Our netgroups look like:
login_samplehost.example.com (-, apollock, )
Our access.conf looks like:
To be clear, we have per-host netgroups.
As of the change made in http://pam.cvs.sourceforge.net/viewvc/pam/Linux-PAM/modules/pam_access/pam_access.c?view=diff&pathrev=Linux-PAM-1_0_90&r1=1.29&r2=1.30
Significant line change (pam_access.c) (lines 512-516):
return (netgroup_match (pamh, tok + 1, (char *) 0, string, item->debug));
return (netgroup_match (pamh, tok + 1, item->hostname, string, item->debug));
pam_access now wants the netgroup to look like
login_samplehost.example.com (, apollock, )
or our use case fails.
Apparently this change was made based on a user request - http://www.redhat.com/archives/pam-list/2008-April/msg00032.html because this user seemed to want to have a single netgroup for all hosts that arbitrated access, based on the user and host components of the netgroup triple.
That said, trying to mix users and hosts is incorrect use of a netgroup. http://docs.sun.com/app/docs/doc/806-1387/6jam692ck?a=view states that
admins (altair, hauri), (sirius,juanita,sales)
is the equivalent of
admins (altair,-), (sirius,-), (-,hauri), (-,juanita,sales)
so it comes down to what you're querying a netgroup for, users or hosts. Trying to mix the two will give undesired results.
Because the "-" character will not match any specific username or hostname, it is commonly used as a placeholder that will match only wildcarded membership queries. So, for example:
onlyhosts (host1,-,our.domain) (host2,-,our.domain)
onlyusers (-,john,our.domain) (-,linda,our.domain)
effectively define netgroups containing only hosts and only users, respectively. Any other string that is guaranteed not to be a legal username or hostname will also suffice for this purpose.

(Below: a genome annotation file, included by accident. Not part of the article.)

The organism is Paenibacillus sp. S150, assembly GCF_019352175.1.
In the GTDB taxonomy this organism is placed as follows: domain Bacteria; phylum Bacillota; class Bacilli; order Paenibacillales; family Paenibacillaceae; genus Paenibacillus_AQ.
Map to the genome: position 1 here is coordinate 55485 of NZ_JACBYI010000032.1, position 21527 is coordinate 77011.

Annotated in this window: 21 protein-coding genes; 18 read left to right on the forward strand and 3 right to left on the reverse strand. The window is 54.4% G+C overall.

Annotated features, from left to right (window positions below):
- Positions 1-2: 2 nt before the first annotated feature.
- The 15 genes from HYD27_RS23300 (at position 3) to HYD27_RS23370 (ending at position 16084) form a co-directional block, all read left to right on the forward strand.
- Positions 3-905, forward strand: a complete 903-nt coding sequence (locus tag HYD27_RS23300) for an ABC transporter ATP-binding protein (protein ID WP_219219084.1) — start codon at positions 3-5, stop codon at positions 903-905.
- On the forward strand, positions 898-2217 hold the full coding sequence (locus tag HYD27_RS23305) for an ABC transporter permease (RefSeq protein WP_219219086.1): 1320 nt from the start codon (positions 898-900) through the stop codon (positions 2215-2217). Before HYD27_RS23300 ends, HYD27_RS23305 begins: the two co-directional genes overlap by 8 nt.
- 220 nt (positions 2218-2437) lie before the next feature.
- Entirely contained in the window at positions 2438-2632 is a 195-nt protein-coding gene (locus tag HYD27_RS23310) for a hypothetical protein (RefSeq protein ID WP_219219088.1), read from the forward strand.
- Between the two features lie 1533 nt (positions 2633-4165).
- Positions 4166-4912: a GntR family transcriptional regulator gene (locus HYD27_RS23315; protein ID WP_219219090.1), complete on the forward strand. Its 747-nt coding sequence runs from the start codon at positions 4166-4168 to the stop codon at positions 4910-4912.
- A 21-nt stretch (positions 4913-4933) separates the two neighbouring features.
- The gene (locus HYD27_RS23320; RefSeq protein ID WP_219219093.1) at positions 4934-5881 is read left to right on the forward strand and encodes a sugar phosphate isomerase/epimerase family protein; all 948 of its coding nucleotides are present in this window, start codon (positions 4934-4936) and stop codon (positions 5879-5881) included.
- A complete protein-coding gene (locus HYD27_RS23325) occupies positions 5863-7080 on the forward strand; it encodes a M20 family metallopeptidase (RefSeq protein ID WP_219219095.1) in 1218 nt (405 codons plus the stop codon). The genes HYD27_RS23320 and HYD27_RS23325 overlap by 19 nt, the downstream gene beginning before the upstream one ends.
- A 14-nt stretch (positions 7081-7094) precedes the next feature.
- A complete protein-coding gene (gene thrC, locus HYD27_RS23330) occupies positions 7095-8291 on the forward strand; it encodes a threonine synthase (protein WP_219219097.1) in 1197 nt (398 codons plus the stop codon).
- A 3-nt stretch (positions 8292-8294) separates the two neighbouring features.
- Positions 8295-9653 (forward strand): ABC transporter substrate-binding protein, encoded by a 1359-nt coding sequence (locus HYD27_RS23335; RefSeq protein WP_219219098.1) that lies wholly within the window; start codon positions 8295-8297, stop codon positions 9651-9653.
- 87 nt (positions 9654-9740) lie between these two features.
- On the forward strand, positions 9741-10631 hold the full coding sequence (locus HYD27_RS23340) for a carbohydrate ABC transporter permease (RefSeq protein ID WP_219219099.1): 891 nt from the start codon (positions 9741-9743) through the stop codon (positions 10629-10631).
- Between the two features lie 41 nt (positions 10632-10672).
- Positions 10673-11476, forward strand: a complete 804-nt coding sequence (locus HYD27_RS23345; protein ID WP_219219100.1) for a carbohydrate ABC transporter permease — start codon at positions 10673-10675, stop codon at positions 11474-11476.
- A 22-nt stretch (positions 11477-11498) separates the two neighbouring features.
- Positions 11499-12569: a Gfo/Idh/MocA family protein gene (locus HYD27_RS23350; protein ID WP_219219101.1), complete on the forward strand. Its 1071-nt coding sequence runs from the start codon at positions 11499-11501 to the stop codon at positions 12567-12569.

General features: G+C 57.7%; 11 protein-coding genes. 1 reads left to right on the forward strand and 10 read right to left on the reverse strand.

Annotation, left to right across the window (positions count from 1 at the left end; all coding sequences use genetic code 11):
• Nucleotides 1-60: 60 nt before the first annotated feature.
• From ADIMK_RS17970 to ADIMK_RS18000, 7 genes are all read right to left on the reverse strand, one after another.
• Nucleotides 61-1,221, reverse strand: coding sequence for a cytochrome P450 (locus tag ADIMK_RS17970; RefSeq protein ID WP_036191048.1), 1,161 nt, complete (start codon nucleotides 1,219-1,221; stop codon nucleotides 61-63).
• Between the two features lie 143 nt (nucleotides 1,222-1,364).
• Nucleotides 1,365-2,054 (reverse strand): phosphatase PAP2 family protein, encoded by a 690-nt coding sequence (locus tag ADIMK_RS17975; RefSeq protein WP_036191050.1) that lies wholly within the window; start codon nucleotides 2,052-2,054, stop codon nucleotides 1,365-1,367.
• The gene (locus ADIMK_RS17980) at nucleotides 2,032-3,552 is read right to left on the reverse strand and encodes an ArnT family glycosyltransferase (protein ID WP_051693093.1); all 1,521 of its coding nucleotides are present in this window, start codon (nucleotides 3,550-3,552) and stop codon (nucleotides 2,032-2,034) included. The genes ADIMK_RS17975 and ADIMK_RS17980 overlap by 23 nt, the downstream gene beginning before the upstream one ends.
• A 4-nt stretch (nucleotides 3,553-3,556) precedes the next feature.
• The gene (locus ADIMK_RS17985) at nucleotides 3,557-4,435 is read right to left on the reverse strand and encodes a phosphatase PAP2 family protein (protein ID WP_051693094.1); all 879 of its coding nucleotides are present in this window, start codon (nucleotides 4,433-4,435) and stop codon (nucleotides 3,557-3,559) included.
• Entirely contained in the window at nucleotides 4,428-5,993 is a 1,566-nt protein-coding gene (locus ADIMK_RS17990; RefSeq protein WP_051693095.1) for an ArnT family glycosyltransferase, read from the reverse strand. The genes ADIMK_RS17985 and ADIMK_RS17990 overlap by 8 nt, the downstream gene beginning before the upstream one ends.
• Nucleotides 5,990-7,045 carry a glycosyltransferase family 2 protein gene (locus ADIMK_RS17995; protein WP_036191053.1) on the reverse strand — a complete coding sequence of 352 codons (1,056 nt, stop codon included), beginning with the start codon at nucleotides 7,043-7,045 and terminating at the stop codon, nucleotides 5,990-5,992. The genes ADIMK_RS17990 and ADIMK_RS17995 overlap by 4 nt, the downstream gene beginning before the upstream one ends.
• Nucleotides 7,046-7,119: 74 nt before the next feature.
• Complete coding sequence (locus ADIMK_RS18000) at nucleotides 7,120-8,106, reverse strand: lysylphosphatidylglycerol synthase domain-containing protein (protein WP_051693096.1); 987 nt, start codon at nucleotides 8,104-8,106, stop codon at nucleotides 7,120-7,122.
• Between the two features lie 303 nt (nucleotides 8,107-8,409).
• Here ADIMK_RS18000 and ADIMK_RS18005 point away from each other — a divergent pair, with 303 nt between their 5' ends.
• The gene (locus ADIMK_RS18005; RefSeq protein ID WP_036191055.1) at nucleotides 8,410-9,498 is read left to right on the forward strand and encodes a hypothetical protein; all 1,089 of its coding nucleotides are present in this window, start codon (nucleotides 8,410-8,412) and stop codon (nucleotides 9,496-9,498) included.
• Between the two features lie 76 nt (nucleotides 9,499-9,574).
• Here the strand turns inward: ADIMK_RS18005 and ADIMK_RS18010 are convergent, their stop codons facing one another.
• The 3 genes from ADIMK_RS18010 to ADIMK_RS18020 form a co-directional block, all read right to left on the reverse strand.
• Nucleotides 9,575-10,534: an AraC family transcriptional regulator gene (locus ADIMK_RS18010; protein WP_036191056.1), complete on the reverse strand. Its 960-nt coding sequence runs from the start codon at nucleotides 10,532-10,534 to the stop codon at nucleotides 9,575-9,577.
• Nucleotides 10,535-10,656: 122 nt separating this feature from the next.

Use of placeholders will improve search performance.
http://www.softpanorama.org/Net/Application_layer/NIS/nis_netgroups.shtml also says:
Though netgroup pairs (or triples) group together hostnames, usernames and domainnames, nothing really reads them in that manner. They exist only in NIS maps. The file /etc/netgroup only exists in order to be your 'flat' source file.
It is important to understand that there is no necessary relationship between the machine and user elements in an entry and such definitions usually should be split into two: one for users and one for servers. admins (-,john), (-,nick)It is possible to omit dash and use just leading comma. But if this netgroup were ever accidentally included in a list of hosts rather than users, the blank space would be interpreted as a wildcard meaning any host. For example, if someone used this netgroup in a -access list in the /etc/exports file, any host would have access to the exported directory. For this reason, if a netgroup is used strictly as a list of users, you should always put a dash in the host field, as in example above.
The following netgroup will not do what you expect:
bogus-group (machine1,user1), (machine2,user2) # not what you might think !!!
You might think this means user1 at machine1 and user2 at machine2, but in actuality, it is a netgroup that defines either two users (user1 and user2) if used in place were configuration file expects users or two machines (machine1 and machine2) is uses when particular configuration file expects list of hosts.
So I'm going to file a bug about this, but I wanted to provide the full background here for discussion also.
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